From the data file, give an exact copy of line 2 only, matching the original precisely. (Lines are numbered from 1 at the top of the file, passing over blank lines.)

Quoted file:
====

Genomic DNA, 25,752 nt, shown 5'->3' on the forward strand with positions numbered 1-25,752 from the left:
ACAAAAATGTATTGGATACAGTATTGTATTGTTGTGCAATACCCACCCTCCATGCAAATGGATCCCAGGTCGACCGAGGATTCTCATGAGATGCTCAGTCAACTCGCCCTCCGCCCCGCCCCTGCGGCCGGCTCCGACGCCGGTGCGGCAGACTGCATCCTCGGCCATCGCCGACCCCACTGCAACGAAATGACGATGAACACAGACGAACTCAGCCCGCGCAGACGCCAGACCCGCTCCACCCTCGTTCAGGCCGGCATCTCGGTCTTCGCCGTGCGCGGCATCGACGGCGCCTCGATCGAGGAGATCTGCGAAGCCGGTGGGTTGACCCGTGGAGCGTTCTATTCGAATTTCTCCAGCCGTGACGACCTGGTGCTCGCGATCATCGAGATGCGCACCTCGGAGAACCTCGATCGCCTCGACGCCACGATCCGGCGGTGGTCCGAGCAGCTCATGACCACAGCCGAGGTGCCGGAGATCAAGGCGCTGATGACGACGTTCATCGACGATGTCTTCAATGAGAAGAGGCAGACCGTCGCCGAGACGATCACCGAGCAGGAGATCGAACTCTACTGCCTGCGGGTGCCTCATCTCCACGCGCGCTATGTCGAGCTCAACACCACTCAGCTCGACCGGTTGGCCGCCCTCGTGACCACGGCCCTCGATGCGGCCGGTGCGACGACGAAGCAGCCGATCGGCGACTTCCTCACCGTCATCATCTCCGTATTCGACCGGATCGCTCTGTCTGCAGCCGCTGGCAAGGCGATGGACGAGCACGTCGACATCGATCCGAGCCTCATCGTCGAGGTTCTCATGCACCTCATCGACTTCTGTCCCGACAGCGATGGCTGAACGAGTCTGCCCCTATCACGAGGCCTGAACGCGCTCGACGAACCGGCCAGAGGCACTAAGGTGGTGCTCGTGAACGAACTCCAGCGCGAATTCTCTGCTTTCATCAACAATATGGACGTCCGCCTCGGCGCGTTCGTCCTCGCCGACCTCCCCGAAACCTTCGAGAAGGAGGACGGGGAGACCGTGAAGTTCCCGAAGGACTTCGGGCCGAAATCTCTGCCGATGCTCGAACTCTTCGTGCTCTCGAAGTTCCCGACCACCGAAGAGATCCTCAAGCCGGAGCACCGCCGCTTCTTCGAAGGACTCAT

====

ACAAAAATGTATTGGATACAGTATTGTATTGTTGTGCAATACCCACCCTCCATGCAAATGGATCCCAGGTCGACCGAGGATTCTCATGAGATGCTCAGTCAACTCGCCCTCCGCCCCGCCCCTGCGGCCGGCTCCGACGCCGGTGCGGCAGACTGCATCCTCGGCCATCGCCGACCCCACTGCAACGAAATGACGATGAACACAGACGAACTCAGCCCGCGCAGACGCCAGACCCGCTCCACCCTCGTTCAGGCCGGCATCTCGGTCTTCGCCGTGCGCGGCATCGACGGCGCCTCGATCGAGGAGATCTGCGAAGCCGGTGGGTTGACCCGTGGAGCGTTCTATTCGAATTTCTCCAGCCGTGACGACCTGGTGCTCGCGATCATCGAGATGCGCACCTCGGAGAACCTCGATCGCCTCGACGCCACGATCCGGCGGTGGTCCGAGCAGCTCATGACCACAGCCGAGGTGCCGGAGATCAAGGCGCTGATGACGACGTTCATCGACGATGTCTTCAATGAGAAGAGGCAGACCGTCGCCGAGACGATCACCGAGCAGGAGATCGAACTCTACTGCCTGCGGGTGCCTCATCTCCACGCGCGCTATGTCGAGCTCAACACCACTCAGCTCGACCGGTTGGCCGCCCTCGTGACCACGGCCCTCGATGCGGCCGGTGCGACGACGAAGCAGCCGATCGGCGACTTCCTCACCGTCATCATCTCCGTATTCGACCGGATCGCTCTGTCTGCAGCCGCTGGCAAGGCGATGGACGAGCACGTCGACATCGATCCGAGCCTCATCGTCGAGGTTCTCATGCACCTCATCGACTTCTGTCCCGACAGCGATGGCTGAACGAGTCTGCCCCTATCACGAGGCCTGAACGCGCTCGACGAACCGGCCAGAGGCACTAAGGTGGTGCTCGTGAACGAACTCCAGCGCGAATTCTCTGCTTTCATCAACAATATGGACGTCCGCCTCGGCGCGTTCGTCCTCGCCGACCTCCCCGAAACCTTCGAGAAGGAGGACGGGGAGACCGTGAAGTTCCCGAAGGACTTCGGGCCGAAATCTCTGCCGATGCTCGAACTCTTCGTGCTCTCGAAGTTCCCGACCACCGAAGAGATCCTCAAGCCGGAGCACCGCCGCTTCTTCGAAGGACTCAT